METRO MANILA (27 January 2021) – For Presidential Adviser on Peace, Reconciliation, and Unity Carlito G. Galvez Jr., localized peace engagement (LPE) is the best way of dealing with the Communist Terrorist Group (CTG).

“LPE is the most effective way of talking peace. Through this approach, local government units and members of the community can directly address the roots of the insurgency by engaging with members of the CTG who wish to return to the folds of the law,” Galvez said.

Galvez was reacting to the statements made by four presidentiables during a nationally televised interview wherein they said they were in favor of the resumption of peace talks with the Communist Party of the Philippine-New People’s Army-National Democratic Front (CPP-NPA-NDF).

Senator Panfilo “Ping” Lacson, however, clarified that while he is open to the possibility of resuming peace negotiations with the CPP-NPA-NDF, he emphasized that LPE is the best approach in addressing the decades-long communist insurgency.

“This is why earlier, I proposed in a Senate hearing to shift to localized peace talks with the CPP-NPA,” Lacson said in his Twitter account.

Successful LPEs

According to Galvez, the comprehensive Philippine peace process showcases two successful peace talks that were the result of localized peace dialogues.

He was referring to the national government under the late President Corazon Aquino which engages in peace talks with the Cordillera Bodong Administration-Cordillera People’s Liberation Army (CBA-CPLA), which broke away from the CPP-NPA-NDF after realizing that its priorities and ideologies were not aligned to the best interests of the Cordillera people.

The said talks resulted in the conduct of a ‘Sipat’ or a indigenous peace pact between the government and the CBA-CPLA on September 1986, and the subsequent signing of a Memorandum of Agreement in 2011 for the disposition of the group’s firearms and forces, leading to the implementation of a Normalization Program for its members.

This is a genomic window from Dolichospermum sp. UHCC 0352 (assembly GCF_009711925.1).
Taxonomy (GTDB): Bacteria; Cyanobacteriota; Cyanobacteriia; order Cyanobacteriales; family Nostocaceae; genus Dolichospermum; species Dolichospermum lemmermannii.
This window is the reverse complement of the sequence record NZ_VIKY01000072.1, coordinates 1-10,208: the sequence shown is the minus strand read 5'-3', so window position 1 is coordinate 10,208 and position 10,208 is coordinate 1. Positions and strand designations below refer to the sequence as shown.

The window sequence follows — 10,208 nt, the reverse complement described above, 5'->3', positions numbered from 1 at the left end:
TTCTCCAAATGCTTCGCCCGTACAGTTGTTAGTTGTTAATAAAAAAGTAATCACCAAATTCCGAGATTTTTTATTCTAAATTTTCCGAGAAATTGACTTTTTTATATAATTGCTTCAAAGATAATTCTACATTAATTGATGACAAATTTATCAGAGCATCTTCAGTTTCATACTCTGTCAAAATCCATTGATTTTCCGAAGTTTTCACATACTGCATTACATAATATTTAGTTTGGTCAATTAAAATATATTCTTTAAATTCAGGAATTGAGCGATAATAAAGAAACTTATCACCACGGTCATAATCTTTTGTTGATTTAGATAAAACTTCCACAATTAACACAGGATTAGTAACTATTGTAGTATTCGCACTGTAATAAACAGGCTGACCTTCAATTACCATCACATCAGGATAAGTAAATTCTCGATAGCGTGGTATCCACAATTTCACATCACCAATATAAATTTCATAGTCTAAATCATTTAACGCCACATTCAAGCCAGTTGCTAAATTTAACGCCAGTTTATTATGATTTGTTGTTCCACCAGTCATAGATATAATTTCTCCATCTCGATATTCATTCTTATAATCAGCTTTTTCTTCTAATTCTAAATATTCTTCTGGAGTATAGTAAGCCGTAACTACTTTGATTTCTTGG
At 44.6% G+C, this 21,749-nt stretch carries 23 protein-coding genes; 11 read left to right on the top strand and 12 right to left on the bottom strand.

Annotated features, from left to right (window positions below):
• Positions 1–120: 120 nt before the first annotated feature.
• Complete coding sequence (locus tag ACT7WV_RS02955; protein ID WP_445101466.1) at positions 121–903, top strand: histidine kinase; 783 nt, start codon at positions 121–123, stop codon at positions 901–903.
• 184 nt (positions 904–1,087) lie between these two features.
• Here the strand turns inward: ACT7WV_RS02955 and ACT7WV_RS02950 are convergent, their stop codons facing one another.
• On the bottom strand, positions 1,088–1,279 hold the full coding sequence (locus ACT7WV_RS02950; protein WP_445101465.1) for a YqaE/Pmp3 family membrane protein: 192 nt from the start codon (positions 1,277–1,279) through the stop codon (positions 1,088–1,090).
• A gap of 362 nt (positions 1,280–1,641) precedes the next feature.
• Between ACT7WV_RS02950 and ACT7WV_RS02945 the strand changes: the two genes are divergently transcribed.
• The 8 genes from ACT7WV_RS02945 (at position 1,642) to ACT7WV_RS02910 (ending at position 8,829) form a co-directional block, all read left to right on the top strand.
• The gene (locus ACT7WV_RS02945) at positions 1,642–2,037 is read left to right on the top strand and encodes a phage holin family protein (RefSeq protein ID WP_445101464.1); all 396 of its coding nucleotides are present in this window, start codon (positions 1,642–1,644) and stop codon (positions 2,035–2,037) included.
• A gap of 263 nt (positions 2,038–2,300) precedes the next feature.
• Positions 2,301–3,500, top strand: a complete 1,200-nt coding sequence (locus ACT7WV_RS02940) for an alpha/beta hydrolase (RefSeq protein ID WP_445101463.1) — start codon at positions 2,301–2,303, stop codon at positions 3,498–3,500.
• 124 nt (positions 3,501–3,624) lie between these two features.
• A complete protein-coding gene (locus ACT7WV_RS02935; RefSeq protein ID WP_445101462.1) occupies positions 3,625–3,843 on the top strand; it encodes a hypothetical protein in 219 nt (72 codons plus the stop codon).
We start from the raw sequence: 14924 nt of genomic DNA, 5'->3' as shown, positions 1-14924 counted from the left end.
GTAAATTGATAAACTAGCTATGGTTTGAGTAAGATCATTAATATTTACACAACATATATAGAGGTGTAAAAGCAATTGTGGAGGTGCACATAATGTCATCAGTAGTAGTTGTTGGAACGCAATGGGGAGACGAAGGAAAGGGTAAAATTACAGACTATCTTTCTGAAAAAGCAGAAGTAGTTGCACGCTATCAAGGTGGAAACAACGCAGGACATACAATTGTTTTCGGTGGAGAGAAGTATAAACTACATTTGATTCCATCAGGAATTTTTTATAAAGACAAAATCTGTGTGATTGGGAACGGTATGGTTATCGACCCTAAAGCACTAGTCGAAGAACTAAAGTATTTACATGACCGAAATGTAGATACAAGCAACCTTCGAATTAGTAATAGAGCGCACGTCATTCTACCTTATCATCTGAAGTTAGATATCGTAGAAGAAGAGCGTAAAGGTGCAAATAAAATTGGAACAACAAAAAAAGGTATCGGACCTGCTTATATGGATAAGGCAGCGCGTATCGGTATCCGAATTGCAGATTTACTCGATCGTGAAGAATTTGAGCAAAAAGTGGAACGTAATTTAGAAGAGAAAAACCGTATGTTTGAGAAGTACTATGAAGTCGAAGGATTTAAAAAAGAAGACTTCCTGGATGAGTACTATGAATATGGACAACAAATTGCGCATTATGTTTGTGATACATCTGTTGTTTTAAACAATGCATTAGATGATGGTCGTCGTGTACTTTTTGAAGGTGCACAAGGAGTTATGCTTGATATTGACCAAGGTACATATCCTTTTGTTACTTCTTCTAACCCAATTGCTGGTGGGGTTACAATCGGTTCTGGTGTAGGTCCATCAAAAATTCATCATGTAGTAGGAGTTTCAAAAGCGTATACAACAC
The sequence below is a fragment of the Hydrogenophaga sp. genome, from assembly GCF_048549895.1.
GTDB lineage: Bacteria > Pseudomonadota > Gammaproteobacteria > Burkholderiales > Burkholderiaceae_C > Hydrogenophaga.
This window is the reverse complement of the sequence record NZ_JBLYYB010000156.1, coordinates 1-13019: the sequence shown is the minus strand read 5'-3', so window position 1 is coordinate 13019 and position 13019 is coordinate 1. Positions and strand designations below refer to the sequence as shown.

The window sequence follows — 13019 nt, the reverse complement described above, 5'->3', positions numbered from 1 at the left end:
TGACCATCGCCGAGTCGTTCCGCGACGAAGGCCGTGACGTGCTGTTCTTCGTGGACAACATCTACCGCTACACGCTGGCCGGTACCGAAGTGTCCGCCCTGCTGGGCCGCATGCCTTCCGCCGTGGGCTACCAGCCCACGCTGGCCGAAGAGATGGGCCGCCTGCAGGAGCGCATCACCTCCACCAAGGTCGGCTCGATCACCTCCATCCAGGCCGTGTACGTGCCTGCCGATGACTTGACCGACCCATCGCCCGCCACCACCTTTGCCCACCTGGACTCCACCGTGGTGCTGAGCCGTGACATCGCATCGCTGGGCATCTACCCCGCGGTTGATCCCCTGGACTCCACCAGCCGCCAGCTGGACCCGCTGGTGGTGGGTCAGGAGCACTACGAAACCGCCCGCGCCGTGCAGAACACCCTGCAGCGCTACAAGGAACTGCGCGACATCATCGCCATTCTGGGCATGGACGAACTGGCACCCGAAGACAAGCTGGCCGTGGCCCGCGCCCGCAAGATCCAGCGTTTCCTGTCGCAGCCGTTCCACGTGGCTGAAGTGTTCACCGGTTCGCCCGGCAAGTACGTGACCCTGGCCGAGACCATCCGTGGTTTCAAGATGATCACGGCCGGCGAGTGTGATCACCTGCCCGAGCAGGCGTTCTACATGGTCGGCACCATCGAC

The national government directly held several dialogues and negotiations with several members of the civil society that led to the peace pact.

Another LPE-iniated talks is the national government’s peace negotiations with the Rebolusyonaryong Partido Manggagawa-Pilipinas/Revolutionary Proletarian Army/Alex Boncayao Brigade-Tabara Paduano Group (RPM-P/RPA/ABB-TPG), a rejectionist group of the CPP-NPA-NDF based in the Negros and Panay Islands, also gained postive results during the leadership of President Joseph Estrada.

The government’s talks with the RPM-P/RPA/ABB-TPG, which rejected the use of violence, led to the signing of a peace agreement in 2000. The group, which now identifies itself as KAPATIRAN, then signed a Clarificatory Implementing Document (CID) with the government in July 2019.

In particular, the CID specified five components that would enable the organization’s members to fully reintegrate into mainstream society and become peaceful and productive members of their communities.

The peace adviser noted that LPE is not a new concept, and that it had been successfully utilized in pushing forward the peace process since 1986.

In fact, LPE gained recognition through the issuance of Executive Order No. 115, series of 1999, which provided the mechanics and operational structure for the localization of peace efforts in dealing with the insurgency during President Estrada’s term.

The said EO also provided for the creation of the National Peace Forum that was tasked to oversee and conduct problem-solving sessions, and dialogues with the communities and local insurgent groups.